Alcoholic beverages are EVERYWHERE in Korea and they are also CHEAP! You can buy beer, liquor, wine, or Korean specialty alcohols in every convenience store and supermarket (only the ones on university campuses appear to be the exceptions). A bottle of soju packs a respectable 20% alcohol and costs less than $2. You can also drink pretty much anywhere (playgrounds, parks, and sidewalks included; school grounds excluded). It’s an alcoholic paradise!
It is entirely possible to politely refuse drinks. The best way to make sure you don’t offend anyone, however, is to still accept the drink and then just let it hang out next to you. You can pretend to sip it after toasts or just drink it veeerrryyyy slowly throughout the night. Completely refusing alcohol is also acceptable, but people may ask you why you’re not drinking (best to just say “I’m on antibiotics” if you want to avoid a line of questioning).
Drinking is NEVER mandatory and being forced to drink is NEVER acceptable, Korea is no exception. However, a long night drinking with a bunch of Koreans and practicing the culture is definitely an experience we can recommend! ^_^
Ever drink with Koreans? Share your Korean drinking experiences with us in the comments!
I lived in Korea for 7months and I love Korea, the alcohol culture is the best, can you write a post of the alcohol games ? The “Dalgi” one I always lose hahahahaha.
Excellent idea! We’ll definitely get on this!
It struck me fairly quickly that, once I started watching a lot of Korean films and K-dramas – contemporary – Koreans were depicted as doing A LOT of drinking. At it was difficult to find a film or drama where someone wasn’t hauling someone else home piggyback.
At the time, I wondered if the alcohol theme was just an automatic part of filmed stories, like the love interest. Whatever real life was, this was the filmed depiction.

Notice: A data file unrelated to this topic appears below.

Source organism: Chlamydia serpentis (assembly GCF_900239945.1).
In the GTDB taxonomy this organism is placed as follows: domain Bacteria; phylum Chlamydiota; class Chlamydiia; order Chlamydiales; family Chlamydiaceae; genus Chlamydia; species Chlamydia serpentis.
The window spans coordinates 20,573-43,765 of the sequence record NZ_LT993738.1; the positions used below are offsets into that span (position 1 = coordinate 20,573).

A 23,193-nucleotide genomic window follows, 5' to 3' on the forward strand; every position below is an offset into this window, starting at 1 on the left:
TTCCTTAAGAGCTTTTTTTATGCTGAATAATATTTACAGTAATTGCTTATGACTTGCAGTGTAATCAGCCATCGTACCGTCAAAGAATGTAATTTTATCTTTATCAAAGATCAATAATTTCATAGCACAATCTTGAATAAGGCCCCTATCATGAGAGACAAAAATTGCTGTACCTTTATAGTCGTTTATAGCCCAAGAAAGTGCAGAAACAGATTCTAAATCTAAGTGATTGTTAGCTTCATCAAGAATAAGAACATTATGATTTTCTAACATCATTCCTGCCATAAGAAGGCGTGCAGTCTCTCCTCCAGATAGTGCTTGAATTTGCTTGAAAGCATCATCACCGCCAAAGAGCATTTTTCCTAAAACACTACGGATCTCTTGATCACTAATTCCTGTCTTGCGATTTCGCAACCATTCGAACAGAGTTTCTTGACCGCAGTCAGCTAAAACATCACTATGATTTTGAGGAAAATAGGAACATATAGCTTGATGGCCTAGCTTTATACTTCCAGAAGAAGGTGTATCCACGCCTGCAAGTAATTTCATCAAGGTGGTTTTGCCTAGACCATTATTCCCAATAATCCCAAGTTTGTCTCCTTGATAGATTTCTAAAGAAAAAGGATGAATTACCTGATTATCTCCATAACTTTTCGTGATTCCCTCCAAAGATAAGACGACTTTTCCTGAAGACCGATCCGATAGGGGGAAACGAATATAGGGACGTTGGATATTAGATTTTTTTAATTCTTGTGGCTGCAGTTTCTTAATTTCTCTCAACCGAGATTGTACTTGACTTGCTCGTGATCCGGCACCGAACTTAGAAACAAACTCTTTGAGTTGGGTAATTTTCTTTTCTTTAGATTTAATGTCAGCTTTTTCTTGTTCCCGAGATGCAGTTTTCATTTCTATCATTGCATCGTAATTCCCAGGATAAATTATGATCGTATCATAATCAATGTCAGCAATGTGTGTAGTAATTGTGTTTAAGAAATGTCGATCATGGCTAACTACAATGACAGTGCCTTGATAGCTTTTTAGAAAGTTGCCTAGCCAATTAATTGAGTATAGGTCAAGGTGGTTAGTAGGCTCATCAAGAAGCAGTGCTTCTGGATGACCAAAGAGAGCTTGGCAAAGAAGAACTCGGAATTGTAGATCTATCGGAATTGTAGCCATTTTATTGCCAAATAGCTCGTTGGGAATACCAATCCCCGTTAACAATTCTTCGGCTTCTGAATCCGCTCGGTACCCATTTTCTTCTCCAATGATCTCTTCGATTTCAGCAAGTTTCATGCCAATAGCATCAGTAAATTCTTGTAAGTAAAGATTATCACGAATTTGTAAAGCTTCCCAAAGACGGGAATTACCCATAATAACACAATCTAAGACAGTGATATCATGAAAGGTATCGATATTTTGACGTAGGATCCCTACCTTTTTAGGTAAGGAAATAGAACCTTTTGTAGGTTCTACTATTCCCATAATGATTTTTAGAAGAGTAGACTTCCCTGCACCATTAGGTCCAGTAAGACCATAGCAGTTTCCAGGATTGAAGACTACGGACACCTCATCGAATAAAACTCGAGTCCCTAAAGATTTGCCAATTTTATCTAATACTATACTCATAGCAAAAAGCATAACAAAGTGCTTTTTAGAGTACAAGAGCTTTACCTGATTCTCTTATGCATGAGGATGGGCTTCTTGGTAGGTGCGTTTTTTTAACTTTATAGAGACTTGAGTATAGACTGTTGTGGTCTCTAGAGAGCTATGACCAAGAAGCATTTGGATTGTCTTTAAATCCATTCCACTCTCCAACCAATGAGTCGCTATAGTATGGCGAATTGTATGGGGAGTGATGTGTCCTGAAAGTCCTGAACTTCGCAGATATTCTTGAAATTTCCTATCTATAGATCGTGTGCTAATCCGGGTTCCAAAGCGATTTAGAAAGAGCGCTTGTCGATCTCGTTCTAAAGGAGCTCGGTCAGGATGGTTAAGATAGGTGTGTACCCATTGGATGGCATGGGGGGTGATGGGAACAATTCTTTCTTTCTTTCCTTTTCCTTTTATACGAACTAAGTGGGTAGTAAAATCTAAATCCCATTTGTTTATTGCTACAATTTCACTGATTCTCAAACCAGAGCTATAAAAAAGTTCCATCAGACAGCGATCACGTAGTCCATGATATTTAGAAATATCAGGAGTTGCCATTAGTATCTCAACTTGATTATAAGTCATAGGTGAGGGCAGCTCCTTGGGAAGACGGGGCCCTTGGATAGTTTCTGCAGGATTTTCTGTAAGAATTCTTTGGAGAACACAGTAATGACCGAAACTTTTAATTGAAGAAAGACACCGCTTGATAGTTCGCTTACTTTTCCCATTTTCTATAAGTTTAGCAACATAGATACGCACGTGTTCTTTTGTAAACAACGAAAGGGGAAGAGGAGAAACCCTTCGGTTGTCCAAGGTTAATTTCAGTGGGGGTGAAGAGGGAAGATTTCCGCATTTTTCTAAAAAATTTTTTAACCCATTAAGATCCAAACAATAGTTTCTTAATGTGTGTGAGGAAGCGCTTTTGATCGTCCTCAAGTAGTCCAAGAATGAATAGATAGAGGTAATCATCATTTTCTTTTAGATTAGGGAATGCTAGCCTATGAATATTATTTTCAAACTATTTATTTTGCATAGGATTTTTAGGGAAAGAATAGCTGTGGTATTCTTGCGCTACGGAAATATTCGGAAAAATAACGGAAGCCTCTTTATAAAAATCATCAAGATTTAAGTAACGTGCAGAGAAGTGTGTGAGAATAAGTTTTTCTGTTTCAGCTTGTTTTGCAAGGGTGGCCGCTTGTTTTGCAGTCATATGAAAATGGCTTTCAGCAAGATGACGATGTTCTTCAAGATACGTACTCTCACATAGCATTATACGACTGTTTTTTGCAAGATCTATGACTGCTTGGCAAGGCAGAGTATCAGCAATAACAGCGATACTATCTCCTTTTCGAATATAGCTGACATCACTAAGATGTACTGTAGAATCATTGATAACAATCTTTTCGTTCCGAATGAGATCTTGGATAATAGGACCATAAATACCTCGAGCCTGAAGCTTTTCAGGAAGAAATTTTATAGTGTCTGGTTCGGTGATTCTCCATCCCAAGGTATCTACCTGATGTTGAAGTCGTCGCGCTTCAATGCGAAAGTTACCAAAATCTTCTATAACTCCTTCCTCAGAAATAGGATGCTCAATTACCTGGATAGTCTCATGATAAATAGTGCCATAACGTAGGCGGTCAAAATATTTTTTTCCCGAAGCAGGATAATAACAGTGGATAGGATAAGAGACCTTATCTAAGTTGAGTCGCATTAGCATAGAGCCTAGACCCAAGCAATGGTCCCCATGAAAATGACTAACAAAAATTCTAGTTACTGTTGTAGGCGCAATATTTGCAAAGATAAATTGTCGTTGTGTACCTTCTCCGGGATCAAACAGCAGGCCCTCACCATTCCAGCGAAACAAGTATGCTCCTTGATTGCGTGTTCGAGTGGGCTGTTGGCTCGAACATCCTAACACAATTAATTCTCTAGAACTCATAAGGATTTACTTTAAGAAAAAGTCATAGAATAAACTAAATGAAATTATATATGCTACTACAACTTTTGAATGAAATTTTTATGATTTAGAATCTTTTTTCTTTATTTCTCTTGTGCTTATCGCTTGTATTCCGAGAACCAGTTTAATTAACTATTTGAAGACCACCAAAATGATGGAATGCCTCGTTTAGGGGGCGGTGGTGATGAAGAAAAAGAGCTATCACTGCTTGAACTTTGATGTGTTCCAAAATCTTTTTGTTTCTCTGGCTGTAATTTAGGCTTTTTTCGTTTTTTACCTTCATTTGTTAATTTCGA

However, bit by bit, I picked up that this really did depict real life with some degree of accuracy. When I read that Yoon Eun Hye was known for some particular behavior when she was drunk, and this not too long after I read of her devout religious life, I knew that I was seeing something of how it was in reality.
The article, with other posts on this site brings a lot of this together. It also raises questions with me about other aspects of social reality in Korea. I spent a number of years when I still lived in So. California working in the area of alcohol diversion – for minors – and drunk driving – for adults who got caught and am familiar with the social ramifications of large scale alcohol use. I would be curious to see something of the effects of such alcohol use in Korea.
Due to the prevalence of over-consumption in Korea a lot of “safe-guards” have been put in place. It’s not uncommon to see road blocks set up on weekend nights where people need to take breathalizer tests. There is also a large industry here for cabs, hired drivers (they’ll drive you and your car home), cheap hotels, and other “don’t drive drunk” safety nets.
Good post. There’s another – albeit slightly risky – way that a native Korean once told me he uses to deal with his co-worker or boss’ overzealous outpouring of generosity. Accept when they fill your glass and then, when you’re sure no one’s looking, spill some into your empty rice bowl. It’s an old practice to pour some water into an empty rice bowl anyway so no one will notice or question it. If you’re outside, you can also subtly spill some under the table. 🙂
Very good pointers! Just gotta make sure to be slick about it! 😉
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Some time ago I heard that Koreans are quite heavy drinkers and now recently I found out that they can mostly just drink like 2 – 3 bottles of soju (<25% alcohol), which I don't think is that big of a deal.